As many of you have asked me, I have put together a list of some of my favorite art books. You’ll find a little compendium of art history books as well as some fictions books.
Giorgio Vasari, The Lives of Artists
A painter and architect in his own right, Giorgio Vasari (1511-74) achieved immortality for this book on the lives of his fellow Renaissance artists, first published in Florence in 1550. Although he based his work on a long tradition of biographical writing, Vasari infused these literary portraits with a decidedly modern form of critical judgment. The result is a work that remains to this day the cornerstone of art historical scholarship.
Spanning the period from the thirteenth century to Vasari’s own time, the Lives opens a window on the greatest personalities of the period, including Giotto, Brunelleschi, Mantegna, Leonardo, Raphael, Michelangelo, and Titian. This Modern Library edition, abridged from the original text with notes drawn from earlier commentaries, as well as current research, reminds us why The Lives of the Most Excellent Painters, Sculptors, and Architects is indispensable to any student interested in Renaissance art.
Jonathan Lopez, The Man Who Made Vermeers
Unvarnishing the Legend of Master Forger Han van Meegeren
It’s a story that made Dutch painter Han van Meegeren famous worldwide when it broke at the end of World War II: a lifetime of disappointment drove him to forge Vermeers, one of which he sold to Hermann Goering, making a mockery of the Nazis. And it’s a story that’s been believed ever since. Too bad it just isn’t true.
Jonathan Lopez has done what no other writer could–tracking down primary sources in four countries and five languages to tell for the first time the real story of the world’s most famous forger. Neither unappreciated artist nor antifascist hero, Van Meegeren emerges in The Man Who Made Vermeers as an ingenious, dyed-in-the-wool crook–a talented Mr. Ripley armed with a paintbrush, who worked virtually his entire adult life making and selling fake Old Masters
Sue Roe, In Montmartre: Picasso, Matisse and the Birth of Modernist Art
In Montmartre is a colorful history of the birth of Modernist art as it arose from one of the most astonishing collections of artistic talent ever assembled. It begins in October 1900, as a teenage Pablo Picasso, eager for fame and fortune, first makes his way up the hillside of Paris’s famous windmill-topped district. Over the next decade, among the studios, salons, cafés, dance halls, and galleries of Montmartre, the young Spaniard joins the likes of Henri Matisse, André Derain, Maurice de Vlaminck, Georges Braque, Amedeo Modigliani, Constantin Brancusi, Gertrude Stein, and many more, in revolutionizing artistic expression.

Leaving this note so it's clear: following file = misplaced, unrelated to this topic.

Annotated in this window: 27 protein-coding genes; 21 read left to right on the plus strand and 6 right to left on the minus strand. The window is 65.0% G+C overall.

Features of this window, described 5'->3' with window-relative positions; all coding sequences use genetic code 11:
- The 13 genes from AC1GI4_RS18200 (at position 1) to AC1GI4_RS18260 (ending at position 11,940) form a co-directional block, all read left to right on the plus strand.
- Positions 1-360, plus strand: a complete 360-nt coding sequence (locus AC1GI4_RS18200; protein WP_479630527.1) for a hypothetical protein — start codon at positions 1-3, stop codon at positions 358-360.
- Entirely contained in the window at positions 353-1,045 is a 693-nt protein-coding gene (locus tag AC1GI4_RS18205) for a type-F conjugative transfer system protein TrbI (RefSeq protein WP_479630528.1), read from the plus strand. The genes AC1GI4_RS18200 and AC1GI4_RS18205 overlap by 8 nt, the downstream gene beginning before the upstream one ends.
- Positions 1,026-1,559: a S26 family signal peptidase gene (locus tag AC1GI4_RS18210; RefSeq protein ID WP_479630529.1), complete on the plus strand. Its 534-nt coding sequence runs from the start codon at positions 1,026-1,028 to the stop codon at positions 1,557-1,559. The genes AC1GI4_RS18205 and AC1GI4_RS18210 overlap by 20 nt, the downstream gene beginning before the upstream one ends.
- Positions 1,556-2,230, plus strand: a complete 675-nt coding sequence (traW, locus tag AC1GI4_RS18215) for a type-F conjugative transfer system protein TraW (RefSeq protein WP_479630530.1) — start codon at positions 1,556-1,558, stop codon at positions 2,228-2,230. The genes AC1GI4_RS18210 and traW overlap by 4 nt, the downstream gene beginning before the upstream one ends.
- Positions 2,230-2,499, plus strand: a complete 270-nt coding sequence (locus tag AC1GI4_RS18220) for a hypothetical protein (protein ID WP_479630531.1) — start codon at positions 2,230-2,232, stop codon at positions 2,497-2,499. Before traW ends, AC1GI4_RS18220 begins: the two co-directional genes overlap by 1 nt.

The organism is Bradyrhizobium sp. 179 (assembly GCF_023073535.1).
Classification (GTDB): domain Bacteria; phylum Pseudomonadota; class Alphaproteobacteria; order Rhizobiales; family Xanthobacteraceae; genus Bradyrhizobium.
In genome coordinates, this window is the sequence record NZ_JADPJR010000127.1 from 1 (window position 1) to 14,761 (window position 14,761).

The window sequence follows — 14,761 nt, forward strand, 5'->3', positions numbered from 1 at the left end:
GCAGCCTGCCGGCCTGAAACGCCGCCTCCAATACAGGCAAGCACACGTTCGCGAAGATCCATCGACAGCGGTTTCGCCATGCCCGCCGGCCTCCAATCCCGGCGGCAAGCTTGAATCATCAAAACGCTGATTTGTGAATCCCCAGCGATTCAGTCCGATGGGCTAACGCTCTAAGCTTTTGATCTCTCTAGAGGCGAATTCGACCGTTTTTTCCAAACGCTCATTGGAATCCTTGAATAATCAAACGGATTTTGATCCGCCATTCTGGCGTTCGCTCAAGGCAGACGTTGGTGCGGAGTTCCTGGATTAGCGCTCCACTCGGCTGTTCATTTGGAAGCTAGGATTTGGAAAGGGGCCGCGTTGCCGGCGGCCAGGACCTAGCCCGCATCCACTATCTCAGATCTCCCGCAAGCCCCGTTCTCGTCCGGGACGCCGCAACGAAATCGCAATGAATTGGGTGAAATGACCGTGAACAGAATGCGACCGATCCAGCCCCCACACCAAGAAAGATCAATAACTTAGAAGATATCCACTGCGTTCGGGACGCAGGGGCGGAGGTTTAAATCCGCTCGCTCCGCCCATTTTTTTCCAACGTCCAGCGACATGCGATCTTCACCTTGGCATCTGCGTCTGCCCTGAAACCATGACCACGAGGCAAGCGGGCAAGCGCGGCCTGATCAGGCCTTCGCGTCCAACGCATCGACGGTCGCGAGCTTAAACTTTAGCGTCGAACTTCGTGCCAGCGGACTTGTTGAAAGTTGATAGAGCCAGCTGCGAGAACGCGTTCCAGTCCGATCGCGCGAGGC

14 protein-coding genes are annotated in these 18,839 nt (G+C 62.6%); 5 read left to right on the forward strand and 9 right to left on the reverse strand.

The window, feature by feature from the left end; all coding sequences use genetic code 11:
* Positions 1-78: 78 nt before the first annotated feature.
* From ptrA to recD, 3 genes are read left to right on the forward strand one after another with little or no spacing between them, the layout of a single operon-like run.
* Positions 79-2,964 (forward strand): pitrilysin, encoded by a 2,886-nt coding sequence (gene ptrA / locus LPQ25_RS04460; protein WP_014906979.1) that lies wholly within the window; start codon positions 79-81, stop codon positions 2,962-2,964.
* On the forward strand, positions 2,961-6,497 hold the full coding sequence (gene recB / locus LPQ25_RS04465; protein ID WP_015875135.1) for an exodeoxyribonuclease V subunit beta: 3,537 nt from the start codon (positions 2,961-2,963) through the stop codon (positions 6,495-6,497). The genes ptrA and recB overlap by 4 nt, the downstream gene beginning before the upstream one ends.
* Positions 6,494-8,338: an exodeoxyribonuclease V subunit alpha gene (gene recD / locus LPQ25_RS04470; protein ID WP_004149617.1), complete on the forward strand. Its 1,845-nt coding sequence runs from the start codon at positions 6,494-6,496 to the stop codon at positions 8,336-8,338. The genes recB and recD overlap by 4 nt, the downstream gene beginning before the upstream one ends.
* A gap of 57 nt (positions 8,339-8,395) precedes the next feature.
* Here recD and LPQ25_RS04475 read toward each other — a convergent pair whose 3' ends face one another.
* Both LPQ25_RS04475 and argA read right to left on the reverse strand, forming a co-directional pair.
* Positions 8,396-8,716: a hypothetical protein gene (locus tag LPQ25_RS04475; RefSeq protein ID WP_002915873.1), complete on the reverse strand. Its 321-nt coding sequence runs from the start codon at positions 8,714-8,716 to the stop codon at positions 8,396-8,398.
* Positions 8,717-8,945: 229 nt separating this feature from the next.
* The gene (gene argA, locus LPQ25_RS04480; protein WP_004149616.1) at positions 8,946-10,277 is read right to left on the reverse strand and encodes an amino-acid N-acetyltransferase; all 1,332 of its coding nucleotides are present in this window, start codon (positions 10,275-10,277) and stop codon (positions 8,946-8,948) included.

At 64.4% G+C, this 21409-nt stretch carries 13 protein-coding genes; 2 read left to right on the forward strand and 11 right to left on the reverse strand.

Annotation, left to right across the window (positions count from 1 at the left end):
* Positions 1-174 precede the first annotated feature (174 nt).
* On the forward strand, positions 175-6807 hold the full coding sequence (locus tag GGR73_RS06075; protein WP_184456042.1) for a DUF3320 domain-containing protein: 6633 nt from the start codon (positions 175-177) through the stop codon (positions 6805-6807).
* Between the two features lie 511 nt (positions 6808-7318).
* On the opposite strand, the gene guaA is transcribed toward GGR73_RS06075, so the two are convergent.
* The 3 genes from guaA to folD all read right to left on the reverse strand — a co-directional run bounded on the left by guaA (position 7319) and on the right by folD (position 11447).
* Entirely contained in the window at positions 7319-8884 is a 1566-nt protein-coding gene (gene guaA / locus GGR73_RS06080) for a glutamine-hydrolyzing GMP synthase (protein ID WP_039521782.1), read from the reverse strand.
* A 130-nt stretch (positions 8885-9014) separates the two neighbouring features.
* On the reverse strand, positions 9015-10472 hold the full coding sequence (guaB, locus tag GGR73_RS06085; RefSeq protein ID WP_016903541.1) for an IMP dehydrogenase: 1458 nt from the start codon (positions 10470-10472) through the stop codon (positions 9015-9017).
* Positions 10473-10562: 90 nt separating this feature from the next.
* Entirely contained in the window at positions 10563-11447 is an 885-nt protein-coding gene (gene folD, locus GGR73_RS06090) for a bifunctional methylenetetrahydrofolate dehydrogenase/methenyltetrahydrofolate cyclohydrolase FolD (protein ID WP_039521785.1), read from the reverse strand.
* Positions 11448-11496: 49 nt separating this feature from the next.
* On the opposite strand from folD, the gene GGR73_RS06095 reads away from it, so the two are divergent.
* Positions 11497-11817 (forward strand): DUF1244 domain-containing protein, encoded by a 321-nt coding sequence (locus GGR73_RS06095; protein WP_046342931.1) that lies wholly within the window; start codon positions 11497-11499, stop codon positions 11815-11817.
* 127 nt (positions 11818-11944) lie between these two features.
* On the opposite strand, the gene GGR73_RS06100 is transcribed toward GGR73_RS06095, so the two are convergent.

Sarah Thornton, Seven Days in the Art World
The art market has been booming. Museum attendance is surging. More people than ever call themselves artists. Contemporary art has become a mass entertainment, a luxury good, a job description, and, for some, a kind of alternative religion.
In a series of beautifully paced narratives, Sarah Thornton investigates the drama of a Christie’s auction, the workings in Takashi Murakami’s studios, the elite at the Basel Art Fair, the eccentricities of Artforum magazine, the competition behind an important art prize, life in a notorious art-school seminar, and the wonderland of the Venice Biennale.
Louise Hall Tharp, Mrs. Jack: A Biography of Isabella Stewart Gardner
An in-depth biography of Isabella Stewart Gardner of Boston, via New York, in the 19th century. An American charmer and art collector, Isabella Stewart Gardner and her husband Jack kept company with many leading cultural figures of the day including Henry James, John Singer Sargent and James McNeill Whistler.
Edmund de Waal, The Hare With Amber Eyes: A Family’s Century of Art and Loss
The Ephrussis were a grand banking family, as rich and respected as the Rothschilds, who “burned like a comet” in nineteenth-century Paris and Vienna society. Yet by the end of World War II, almost the only thing remaining of their vast empire was a collection of 264 wood and ivory carvings, none of them larger than a matchbox.
The renowned ceramicist Edmund de Waal became the fifth generation to inherit this small and exquisite collection of netsuke. Entranced by their beauty and mystery, he determined to trace the story of his family through the story of the collection.